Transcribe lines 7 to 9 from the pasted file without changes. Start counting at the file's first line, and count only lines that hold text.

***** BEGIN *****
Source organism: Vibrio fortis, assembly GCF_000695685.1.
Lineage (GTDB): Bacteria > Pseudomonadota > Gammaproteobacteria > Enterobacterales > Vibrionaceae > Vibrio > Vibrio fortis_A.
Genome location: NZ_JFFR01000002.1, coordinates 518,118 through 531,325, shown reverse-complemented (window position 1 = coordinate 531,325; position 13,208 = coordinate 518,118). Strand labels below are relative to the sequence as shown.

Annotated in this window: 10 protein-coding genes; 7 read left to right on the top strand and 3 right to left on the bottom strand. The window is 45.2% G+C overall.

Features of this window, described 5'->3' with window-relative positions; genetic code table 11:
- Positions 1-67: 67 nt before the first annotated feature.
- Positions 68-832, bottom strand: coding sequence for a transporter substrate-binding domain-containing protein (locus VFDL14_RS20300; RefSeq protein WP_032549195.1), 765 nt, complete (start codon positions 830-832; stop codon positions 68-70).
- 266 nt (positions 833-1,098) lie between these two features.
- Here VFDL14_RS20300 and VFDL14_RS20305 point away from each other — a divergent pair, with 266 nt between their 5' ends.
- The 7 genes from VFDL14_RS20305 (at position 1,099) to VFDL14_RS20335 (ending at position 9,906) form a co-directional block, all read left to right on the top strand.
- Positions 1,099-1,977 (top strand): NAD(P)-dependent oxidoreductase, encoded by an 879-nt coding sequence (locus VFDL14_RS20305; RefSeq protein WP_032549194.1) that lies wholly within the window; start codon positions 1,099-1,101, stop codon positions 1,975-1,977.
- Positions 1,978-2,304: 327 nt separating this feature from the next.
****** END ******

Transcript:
- Positions 68-832, bottom strand: coding sequence for a transporter substrate-binding domain-containing protein (locus VFDL14_RS20300; RefSeq protein WP_032549195.1), 765 nt, complete (start codon positions 830-832; stop codon positions 68-70).
- 266 nt (positions 833-1,098) lie between these two features.
- Here VFDL14_RS20300 and VFDL14_RS20305 point away from each other — a divergent pair, with 266 nt between their 5' ends.